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A movement, not a religion. A pun, not a label. A lifestyle, not a sect.

The 9 Guidelines of Jesism

Jesism (pronounced: Jēs-ism like Jēsus) focuses on following the teachings and moral example of Jesus. The naming etymology is similar to the construction of the term Buddhism, which is based around the teachings and example of the Buddha, and is pronounced Bood-ism. It recognizes that we know little about the historical Jesus, a middle eastern Jew who was referred to during his time as Yeshua of Nazareth; but that a number of his most relevant teachings and examples are still worth remembering and putting into practice today. Like Buddhism, it can be applied as an over-arching philosophy, practice, and path that can be integrated into one’s existing institution or community. It has a range of supporters, from dogmatic to non-dogmatic, and from those focused on a historical figure to those who view the enduring message within a mythical context, or “cosmic Christ” as some say. Jesism is a fresh paradigm for how we can understand and follow Jesus if that is something we wish to do. It also acknowledges that we really don’t need another “ism” in the world, and that there are plenty of good examples to follow, but it exists as a paradigm shift, or a pun of sorts, for those who may be interested in Jesus. If your initial reaction is to think that you don’t want another label, sect, or ism, see the response to Question 4 here.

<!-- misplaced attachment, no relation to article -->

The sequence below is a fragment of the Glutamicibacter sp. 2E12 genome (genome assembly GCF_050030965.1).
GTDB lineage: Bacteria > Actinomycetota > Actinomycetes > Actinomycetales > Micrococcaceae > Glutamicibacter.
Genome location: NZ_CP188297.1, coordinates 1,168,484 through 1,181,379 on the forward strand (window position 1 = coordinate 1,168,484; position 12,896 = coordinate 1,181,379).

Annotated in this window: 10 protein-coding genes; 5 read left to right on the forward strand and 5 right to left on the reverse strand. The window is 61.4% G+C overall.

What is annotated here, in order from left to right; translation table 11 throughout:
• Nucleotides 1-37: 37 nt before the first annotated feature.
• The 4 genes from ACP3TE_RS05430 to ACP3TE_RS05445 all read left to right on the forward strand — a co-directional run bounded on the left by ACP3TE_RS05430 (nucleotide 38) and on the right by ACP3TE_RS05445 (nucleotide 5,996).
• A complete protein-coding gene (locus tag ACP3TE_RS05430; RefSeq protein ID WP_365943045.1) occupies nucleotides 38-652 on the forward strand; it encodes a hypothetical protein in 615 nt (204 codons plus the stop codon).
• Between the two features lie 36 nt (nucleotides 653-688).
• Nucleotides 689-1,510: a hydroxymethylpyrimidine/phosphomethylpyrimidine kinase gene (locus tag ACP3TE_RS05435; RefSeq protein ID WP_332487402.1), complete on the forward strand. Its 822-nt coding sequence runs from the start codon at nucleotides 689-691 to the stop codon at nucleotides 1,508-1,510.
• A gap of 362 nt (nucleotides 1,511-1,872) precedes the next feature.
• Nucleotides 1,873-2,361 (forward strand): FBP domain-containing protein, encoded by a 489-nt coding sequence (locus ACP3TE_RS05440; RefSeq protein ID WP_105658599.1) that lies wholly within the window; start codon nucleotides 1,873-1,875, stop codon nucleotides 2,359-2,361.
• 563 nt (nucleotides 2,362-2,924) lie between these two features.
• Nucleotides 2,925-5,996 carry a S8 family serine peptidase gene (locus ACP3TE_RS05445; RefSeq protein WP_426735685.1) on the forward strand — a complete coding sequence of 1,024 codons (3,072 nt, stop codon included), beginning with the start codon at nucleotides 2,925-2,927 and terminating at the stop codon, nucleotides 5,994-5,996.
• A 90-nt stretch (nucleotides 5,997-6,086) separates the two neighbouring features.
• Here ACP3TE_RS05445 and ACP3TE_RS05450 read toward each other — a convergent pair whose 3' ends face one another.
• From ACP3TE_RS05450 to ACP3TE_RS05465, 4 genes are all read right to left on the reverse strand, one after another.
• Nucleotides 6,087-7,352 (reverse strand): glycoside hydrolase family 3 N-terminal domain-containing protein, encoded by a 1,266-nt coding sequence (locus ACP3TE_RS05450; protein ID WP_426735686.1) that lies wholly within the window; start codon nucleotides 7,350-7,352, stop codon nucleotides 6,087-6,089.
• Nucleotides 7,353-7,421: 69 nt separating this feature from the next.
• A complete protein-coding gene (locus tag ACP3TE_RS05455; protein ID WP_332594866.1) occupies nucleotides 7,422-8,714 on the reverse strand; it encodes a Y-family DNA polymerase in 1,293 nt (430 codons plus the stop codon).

1) The core of Jesism, both theologically and socially, revolves around the responses of Jesus when his followers asked him their biggest questions; such as “what is the greatest commandment,” and Jesus would respond with “Love God and Love others” (Matthew 22:36-40). Similarly, during his ministry Jesus articulated only one new commandment, when during the last supper he told his followers: “a new commandment I give to you, love others as I have loved you” (John 13:34). These core teachings are at the heart of Jesism.